This paper investigates national ‘climate change acts’. Climate change acts are a newly emerging, innovative form of legislation designed to drive down economy-wide greenhouse gas emissions. They impact the energy sector most particularly, as the most abundant source of global greenhouse gas emissions. The analysis highlights various conceptual, definitional and linguistic problems that arise where one seeks to apply the term ‘climate change act’ meaningfully in the context of climate and energy law and policy discourse. It is demonstrated that such difficulties exert a latent undermining influence on technical and analytical coherence in the field. Means of reducing or avoiding these sorts of problems going forward are outlined and discussed. As part of this process, a working definition of this emerging form of legislation is set out in careful exacting terms. Here, its meaning is equated with the technical descriptor ‘national framework climate legislation’. Consideration is also accorded to the future of climate change acts in this analytical setting, and extant commentary engaging the notion of second-generation climate policy is drawn upon in order to construct a working definition of second-generation climate change acts that can usefully inform aspects of analysis in going forward.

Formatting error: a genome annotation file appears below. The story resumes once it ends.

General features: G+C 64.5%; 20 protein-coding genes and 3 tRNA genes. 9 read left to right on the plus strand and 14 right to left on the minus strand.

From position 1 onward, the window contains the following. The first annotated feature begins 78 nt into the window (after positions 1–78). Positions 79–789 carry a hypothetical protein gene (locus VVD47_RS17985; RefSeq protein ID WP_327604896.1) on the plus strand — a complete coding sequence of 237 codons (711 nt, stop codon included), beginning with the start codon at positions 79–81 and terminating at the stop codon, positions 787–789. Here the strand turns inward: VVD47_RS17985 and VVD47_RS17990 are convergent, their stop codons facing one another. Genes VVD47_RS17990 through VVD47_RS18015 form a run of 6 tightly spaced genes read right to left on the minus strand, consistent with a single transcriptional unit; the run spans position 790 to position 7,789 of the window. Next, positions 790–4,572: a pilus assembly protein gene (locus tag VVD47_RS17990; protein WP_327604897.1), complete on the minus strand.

The author thanks the Editor and reviewers at the Journal of Energy & Natural Resources Law and Professor Liz Fisher (University of Oxford) for comments on this paper in draft form, which helped to improve it.
- climate and energy legislation
- climate and energy policy frameworks
- climate change acts